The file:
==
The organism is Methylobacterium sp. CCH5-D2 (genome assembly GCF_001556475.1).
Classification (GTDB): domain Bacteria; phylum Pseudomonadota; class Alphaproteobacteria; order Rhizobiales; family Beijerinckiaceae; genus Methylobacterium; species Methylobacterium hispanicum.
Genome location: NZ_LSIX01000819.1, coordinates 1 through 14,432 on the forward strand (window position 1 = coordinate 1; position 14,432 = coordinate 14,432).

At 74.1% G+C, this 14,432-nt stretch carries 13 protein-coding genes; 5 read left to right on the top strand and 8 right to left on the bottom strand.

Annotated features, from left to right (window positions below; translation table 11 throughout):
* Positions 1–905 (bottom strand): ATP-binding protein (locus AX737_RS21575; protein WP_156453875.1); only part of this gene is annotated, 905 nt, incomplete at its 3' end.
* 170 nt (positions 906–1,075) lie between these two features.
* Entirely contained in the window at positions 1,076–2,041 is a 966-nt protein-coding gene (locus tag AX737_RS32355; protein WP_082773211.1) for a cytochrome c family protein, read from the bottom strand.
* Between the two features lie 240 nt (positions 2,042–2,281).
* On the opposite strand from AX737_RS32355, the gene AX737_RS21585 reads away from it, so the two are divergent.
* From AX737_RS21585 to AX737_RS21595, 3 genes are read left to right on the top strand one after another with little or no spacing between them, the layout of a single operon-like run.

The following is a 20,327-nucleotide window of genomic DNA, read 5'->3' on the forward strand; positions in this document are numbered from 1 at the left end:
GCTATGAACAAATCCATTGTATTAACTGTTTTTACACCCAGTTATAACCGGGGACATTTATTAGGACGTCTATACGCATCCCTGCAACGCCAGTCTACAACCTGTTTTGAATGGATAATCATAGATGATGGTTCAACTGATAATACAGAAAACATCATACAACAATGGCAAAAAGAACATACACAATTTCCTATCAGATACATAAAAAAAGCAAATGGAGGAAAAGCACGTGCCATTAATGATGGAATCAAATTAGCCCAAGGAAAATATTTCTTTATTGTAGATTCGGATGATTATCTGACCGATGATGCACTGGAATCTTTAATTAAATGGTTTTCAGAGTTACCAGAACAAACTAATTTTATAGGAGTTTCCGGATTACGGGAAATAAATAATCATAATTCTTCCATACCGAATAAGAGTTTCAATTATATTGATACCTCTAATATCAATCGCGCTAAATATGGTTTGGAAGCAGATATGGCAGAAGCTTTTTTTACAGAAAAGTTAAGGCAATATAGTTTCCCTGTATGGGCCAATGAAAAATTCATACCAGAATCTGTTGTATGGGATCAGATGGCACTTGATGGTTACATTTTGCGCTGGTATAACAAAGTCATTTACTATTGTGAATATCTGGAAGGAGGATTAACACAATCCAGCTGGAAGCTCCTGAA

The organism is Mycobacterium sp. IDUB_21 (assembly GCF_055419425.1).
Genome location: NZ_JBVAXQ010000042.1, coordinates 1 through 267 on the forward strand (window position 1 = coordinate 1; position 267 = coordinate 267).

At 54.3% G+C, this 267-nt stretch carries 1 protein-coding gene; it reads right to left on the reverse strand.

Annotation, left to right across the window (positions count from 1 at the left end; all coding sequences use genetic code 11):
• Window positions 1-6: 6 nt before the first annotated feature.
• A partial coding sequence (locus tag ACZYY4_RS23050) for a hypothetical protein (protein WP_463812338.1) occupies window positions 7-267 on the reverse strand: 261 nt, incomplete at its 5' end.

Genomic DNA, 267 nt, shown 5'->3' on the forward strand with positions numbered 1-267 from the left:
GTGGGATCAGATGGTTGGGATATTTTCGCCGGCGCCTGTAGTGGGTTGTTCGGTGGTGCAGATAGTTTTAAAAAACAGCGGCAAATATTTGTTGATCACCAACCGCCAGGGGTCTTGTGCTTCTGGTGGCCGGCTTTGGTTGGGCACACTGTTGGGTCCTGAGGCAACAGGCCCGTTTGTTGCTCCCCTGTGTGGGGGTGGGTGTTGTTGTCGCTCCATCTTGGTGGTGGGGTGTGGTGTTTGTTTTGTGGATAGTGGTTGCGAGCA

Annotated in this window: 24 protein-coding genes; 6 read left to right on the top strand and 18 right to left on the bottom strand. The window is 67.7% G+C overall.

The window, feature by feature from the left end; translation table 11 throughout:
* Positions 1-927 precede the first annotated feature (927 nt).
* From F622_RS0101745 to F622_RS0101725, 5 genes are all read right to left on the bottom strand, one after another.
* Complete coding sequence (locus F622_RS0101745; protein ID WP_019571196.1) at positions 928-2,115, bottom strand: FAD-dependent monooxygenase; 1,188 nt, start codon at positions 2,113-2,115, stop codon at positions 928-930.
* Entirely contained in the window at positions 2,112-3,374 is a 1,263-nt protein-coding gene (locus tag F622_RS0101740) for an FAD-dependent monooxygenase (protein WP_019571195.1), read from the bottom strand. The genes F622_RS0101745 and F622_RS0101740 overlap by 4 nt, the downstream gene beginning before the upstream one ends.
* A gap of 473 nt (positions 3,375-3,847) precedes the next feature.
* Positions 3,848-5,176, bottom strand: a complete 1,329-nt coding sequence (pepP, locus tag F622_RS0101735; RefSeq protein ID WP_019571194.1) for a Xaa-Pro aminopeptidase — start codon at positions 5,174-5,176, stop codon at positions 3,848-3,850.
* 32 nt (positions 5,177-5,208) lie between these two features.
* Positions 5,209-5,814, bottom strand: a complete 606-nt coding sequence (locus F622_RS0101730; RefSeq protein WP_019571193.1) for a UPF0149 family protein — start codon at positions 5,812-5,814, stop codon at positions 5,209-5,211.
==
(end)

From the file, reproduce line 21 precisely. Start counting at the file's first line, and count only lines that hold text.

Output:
GTGGGATCAGATGGTTGGGATATTTTCGCCGGCGCCTGTAGTGGGTTGTTCGGTGGTGCAGATAGTTTTAAAAAACAGCGGCAAATATTTGTTGATCACCAACCGCCAGGGGTCTTGTGCTTCTGGTGGCCGGCTTTGGTTGGGCACACTGTTGGGTCCTGAGGCAACAGGCCCGTTTGTTGCTCCCCTGTGTGGGGGTGGGTGTTGTTGTCGCTCCATCTTGGTGGTGGGGTGTGGTGTTTGTTTTGTGGATAGTGGTTGCGAGCA